Enter the Soupstravaganza of this past winter, which is begging for a warm weather encore. To be honest, raw vegetables really aren’t my thing (blame my Vata dosha – read: raw vegetables should be minimized. Oh, and *gas* is a problem. DUH.). I’m much more in love with them when I can roast them or cook ’em up in a soup or stew. Which means summer can be a bit challenging for me, though there are certainly toasty warm days when I crave a big bowl of greens with all the trimmings. But generally, I need to mix my lettuce and whatnot with warmer, richer foods. Frankly, this is also a great way to turn what’s usually regarded as a light, healthy meal into a heartier, still-healthy meal that doesn’t boast the Chinese food “oh-shit-I’m-hungry-again” effect after an hour. Just keep in mind that *greens* should comprise the bulk of the meal here. Also, jazzing up said greens by adding flavor in this way nixes the need for dressing. So you bulk up your nutrients while cutting out the fat. Sweet deliciousness.

And with that, I bestow upon you the “recipe” for this evening’s dinner. Note that this serves one as the main dish; two as a side, if you insist upon serving it as such. The best part of this may be that it takes about ten minutes to go from fridge to table. Tweak as you see fit, eat as you will. Forks up!

Hearty Spicy Salad

2 cups mixed greens (I use half spinach, half baby greens/arugula)

6 cherry tomatoes, halved

Half an avocado, cubed

3 Tbsp. sweet white corn – frozen or fresh, if you’ve got the latter on hand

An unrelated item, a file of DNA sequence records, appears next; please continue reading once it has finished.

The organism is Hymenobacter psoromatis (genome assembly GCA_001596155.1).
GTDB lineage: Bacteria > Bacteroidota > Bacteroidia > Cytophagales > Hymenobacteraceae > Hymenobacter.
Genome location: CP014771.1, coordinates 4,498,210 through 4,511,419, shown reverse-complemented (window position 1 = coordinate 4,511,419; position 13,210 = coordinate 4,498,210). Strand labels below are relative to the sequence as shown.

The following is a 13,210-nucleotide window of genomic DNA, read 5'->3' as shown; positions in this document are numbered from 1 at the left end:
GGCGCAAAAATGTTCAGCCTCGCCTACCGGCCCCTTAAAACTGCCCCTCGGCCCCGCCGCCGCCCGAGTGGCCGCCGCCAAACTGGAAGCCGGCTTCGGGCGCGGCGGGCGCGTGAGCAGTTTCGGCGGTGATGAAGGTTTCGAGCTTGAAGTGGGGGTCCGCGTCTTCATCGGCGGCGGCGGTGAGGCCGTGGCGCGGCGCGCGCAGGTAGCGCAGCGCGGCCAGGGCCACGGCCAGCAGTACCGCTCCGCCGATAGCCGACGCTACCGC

1/4 cup Whole Foods organic spicy black beans, drained – don’t rinse!

1/4 cup brown rice pilaf (I use this brand, which you can get in the frozen aisle at Whole Foods. All you do is warm it in the microwave for three minutes. You could also use plain brown rice – I buy this brand’s version of that as well, available at both Whole Foods and Costco. But I like the spices in the pilaf, not to mention the dash of extra veggies.)

1 *small* handful rice & bean chips, crushed (I crumble these suckers right here on top of any and every salad I make – it’s the best way to add crunch and an extra kick of flavor without going the crouton route. My friend Laurel got me hooked on these – I buy them at Whole Foods or QFC, but they’re also sold at Costco and I’m gonna to need to go that route soon because they’re like CRACK.)

Bonus for those who give a rat’s ass – this is both vegan and gluten-free. Veg on!

(P.S. In the spirit of full disclosure – because I, like George Washington, cannot tell a lie – that photo above is *not* the salad I made. It’s actually not a salad I ever made. I just had no idea when I whipped this thing up tonight that it would be as good as it was and, thus, photoworthy. Not that any photo I’d take would be remotely as well-styled as what’s going on here. So just play along nicely and trust that it was pretty…sans the dressing. And the chickpeas. Booyah.)

Holla, NYT!

This is, by far, one of the cleverest, funniest, smartest op-ed pieces I’ve ever read. As a humor writer at heart and a communications strategist by trade, I commend you, Thomas Vinciguerra, for blending the best of both worlds. Your chariot to The Writers’ Holy Land awaits you.

I can’t handle it

Oh dear gawd. Quite possibly the sweetest thing ever seen on the planet in all of time.

Things accomplished